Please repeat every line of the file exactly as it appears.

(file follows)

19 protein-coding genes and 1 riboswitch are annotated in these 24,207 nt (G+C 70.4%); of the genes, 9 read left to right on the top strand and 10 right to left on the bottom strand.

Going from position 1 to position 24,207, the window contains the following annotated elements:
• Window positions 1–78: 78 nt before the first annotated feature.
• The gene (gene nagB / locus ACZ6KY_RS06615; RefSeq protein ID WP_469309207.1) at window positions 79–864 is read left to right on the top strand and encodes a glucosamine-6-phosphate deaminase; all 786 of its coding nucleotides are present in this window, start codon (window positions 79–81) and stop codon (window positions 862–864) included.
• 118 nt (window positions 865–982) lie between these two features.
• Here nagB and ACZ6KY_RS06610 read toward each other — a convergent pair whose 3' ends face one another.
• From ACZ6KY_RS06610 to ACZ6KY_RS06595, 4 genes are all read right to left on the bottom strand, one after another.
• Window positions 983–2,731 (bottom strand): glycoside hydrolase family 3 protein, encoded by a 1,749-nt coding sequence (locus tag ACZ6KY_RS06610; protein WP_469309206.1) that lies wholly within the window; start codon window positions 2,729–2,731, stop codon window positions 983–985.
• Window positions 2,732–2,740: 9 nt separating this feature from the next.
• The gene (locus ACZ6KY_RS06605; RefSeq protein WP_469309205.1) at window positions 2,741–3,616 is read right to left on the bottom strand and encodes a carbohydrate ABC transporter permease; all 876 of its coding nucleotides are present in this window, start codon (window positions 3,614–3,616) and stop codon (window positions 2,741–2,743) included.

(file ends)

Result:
19 protein-coding genes and 1 riboswitch are annotated in these 24,207 nt (G+C 70.4%); of the genes, 9 read left to right on the top strand and 10 right to left on the bottom strand.

Going from position 1 to position 24,207, the window contains the following annotated elements:
• Window positions 1–78: 78 nt before the first annotated feature.
• The gene (gene nagB / locus ACZ6KY_RS06615; RefSeq protein ID WP_469309207.1) at window positions 79–864 is read left to right on the top strand and encodes a glucosamine-6-phosphate deaminase; all 786 of its coding nucleotides are present in this window, start codon (window positions 79–81) and stop codon (window positions 862–864) included.
• 118 nt (window positions 865–982) lie between these two features.
• Here nagB and ACZ6KY_RS06610 read toward each other — a convergent pair whose 3' ends face one another.
• From ACZ6KY_RS06610 to ACZ6KY_RS06595, 4 genes are all read right to left on the bottom strand, one after another.
• Window positions 983–2,731 (bottom strand): glycoside hydrolase family 3 protein, encoded by a 1,749-nt coding sequence (locus tag ACZ6KY_RS06610; protein WP_469309206.1) that lies wholly within the window; start codon window positions 2,729–2,731, stop codon window positions 983–985.
• Window positions 2,732–2,740: 9 nt separating this feature from the next.
• The gene (locus ACZ6KY_RS06605; RefSeq protein WP_469309205.1) at window positions 2,741–3,616 is read right to left on the bottom strand and encodes a carbohydrate ABC transporter permease; all 876 of its coding nucleotides are present in this window, start codon (window positions 3,614–3,616) and stop codon (window positions 2,741–2,743) included.